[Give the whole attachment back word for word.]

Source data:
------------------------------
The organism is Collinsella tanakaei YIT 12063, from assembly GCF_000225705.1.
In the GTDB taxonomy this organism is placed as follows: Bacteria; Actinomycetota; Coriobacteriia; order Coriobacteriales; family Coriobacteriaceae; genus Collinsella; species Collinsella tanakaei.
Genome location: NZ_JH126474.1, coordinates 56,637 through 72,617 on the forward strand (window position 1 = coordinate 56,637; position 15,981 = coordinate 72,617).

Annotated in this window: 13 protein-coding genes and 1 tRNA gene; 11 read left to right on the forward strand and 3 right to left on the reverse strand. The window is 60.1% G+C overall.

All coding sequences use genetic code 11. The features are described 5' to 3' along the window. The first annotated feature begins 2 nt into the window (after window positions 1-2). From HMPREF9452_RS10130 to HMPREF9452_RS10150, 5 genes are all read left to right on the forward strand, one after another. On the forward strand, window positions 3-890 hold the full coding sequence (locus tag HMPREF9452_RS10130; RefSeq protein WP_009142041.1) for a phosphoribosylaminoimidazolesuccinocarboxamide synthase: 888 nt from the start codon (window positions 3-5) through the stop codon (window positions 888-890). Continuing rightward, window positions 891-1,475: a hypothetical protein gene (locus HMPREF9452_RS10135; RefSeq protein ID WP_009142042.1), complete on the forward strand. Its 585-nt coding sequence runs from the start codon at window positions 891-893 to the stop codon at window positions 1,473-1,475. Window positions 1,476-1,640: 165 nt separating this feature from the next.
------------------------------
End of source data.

The organism is Collinsella tanakaei YIT 12063, from assembly GCF_000225705.1.
In the GTDB taxonomy this organism is placed as follows: Bacteria; Actinomycetota; Coriobacteriia; order Coriobacteriales; family Coriobacteriaceae; genus Collinsella; species Collinsella tanakaei.
Genome location: NZ_JH126474.1, coordinates 56,637 through 72,617 on the forward strand (window position 1 = coordinate 56,637; position 15,981 = coordinate 72,617).

Annotated in this window: 13 protein-coding genes and 1 tRNA gene; 11 read left to right on the forward strand and 3 right to left on the reverse strand. The window is 60.1% G+C overall.

All coding sequences use genetic code 11. The features are described 5' to 3' along the window. The first annotated feature begins 2 nt into the window (after window positions 1-2). From HMPREF9452_RS10130 to HMPREF9452_RS10150, 5 genes are all read left to right on the forward strand, one after another. On the forward strand, window positions 3-890 hold the full coding sequence (locus tag HMPREF9452_RS10130; RefSeq protein WP_009142041.1) for a phosphoribosylaminoimidazolesuccinocarboxamide synthase: 888 nt from the start codon (window positions 3-5) through the stop codon (window positions 888-890). Continuing rightward, window positions 891-1,475: a hypothetical protein gene (locus HMPREF9452_RS10135; RefSeq protein ID WP_009142042.1), complete on the forward strand. Its 585-nt coding sequence runs from the start codon at window positions 891-893 to the stop codon at window positions 1,473-1,475. Window positions 1,476-1,640: 165 nt separating this feature from the next.